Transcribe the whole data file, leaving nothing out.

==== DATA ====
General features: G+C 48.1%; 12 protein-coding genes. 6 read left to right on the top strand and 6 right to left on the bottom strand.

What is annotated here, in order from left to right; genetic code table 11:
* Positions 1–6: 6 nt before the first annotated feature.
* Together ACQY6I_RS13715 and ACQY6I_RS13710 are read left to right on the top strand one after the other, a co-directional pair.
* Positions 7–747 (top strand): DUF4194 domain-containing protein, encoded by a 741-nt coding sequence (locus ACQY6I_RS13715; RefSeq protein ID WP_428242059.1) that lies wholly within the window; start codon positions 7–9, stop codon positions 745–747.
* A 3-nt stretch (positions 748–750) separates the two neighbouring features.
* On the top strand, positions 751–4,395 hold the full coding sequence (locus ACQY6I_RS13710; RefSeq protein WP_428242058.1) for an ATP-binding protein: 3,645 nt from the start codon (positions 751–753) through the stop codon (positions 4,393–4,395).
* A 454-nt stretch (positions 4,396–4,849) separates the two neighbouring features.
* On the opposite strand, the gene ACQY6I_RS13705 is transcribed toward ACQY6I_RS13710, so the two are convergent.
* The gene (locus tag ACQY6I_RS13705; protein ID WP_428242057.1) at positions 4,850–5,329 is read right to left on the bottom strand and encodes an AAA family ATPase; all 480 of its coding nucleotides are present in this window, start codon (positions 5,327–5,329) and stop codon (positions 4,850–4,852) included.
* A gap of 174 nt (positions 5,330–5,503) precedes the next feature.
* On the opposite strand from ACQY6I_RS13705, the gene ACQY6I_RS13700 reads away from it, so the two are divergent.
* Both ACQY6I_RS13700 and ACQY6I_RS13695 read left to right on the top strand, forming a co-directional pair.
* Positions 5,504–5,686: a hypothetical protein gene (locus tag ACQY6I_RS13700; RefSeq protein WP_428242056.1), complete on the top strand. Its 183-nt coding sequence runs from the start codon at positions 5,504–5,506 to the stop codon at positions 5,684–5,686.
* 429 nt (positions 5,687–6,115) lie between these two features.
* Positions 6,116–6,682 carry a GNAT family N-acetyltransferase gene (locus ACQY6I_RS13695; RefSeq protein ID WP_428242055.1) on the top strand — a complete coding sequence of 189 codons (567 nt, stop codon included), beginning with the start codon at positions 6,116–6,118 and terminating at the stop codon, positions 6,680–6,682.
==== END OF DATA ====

General features: G+C 48.1%; 12 protein-coding genes. 6 read left to right on the top strand and 6 right to left on the bottom strand.

What is annotated here, in order from left to right; genetic code table 11:
* Positions 1–6: 6 nt before the first annotated feature.
* Together ACQY6I_RS13715 and ACQY6I_RS13710 are read left to right on the top strand one after the other, a co-directional pair.
* Positions 7–747 (top strand): DUF4194 domain-containing protein, encoded by a 741-nt coding sequence (locus ACQY6I_RS13715; RefSeq protein ID WP_428242059.1) that lies wholly within the window; start codon positions 7–9, stop codon positions 745–747.
* A 3-nt stretch (positions 748–750) separates the two neighbouring features.
* On the top strand, positions 751–4,395 hold the full coding sequence (locus ACQY6I_RS13710; RefSeq protein WP_428242058.1) for an ATP-binding protein: 3,645 nt from the start codon (positions 751–753) through the stop codon (positions 4,393–4,395).
* A 454-nt stretch (positions 4,396–4,849) separates the two neighbouring features.
* On the opposite strand, the gene ACQY6I_RS13705 is transcribed toward ACQY6I_RS13710, so the two are convergent.
* The gene (locus tag ACQY6I_RS13705; protein ID WP_428242057.1) at positions 4,850–5,329 is read right to left on the bottom strand and encodes an AAA family ATPase; all 480 of its coding nucleotides are present in this window, start codon (positions 5,327–5,329) and stop codon (positions 4,850–4,852) included.
* A gap of 174 nt (positions 5,330–5,503) precedes the next feature.
* On the opposite strand from ACQY6I_RS13705, the gene ACQY6I_RS13700 reads away from it, so the two are divergent.
* Both ACQY6I_RS13700 and ACQY6I_RS13695 read left to right on the top strand, forming a co-directional pair.
* Positions 5,504–5,686: a hypothetical protein gene (locus tag ACQY6I_RS13700; RefSeq protein WP_428242056.1), complete on the top strand. Its 183-nt coding sequence runs from the start codon at positions 5,504–5,506 to the stop codon at positions 5,684–5,686.
* 429 nt (positions 5,687–6,115) lie between these two features.
* Positions 6,116–6,682 carry a GNAT family N-acetyltransferase gene (locus ACQY6I_RS13695; RefSeq protein ID WP_428242055.1) on the top strand — a complete coding sequence of 189 codons (567 nt, stop codon included), beginning with the start codon at positions 6,116–6,118 and terminating at the stop codon, positions 6,680–6,682.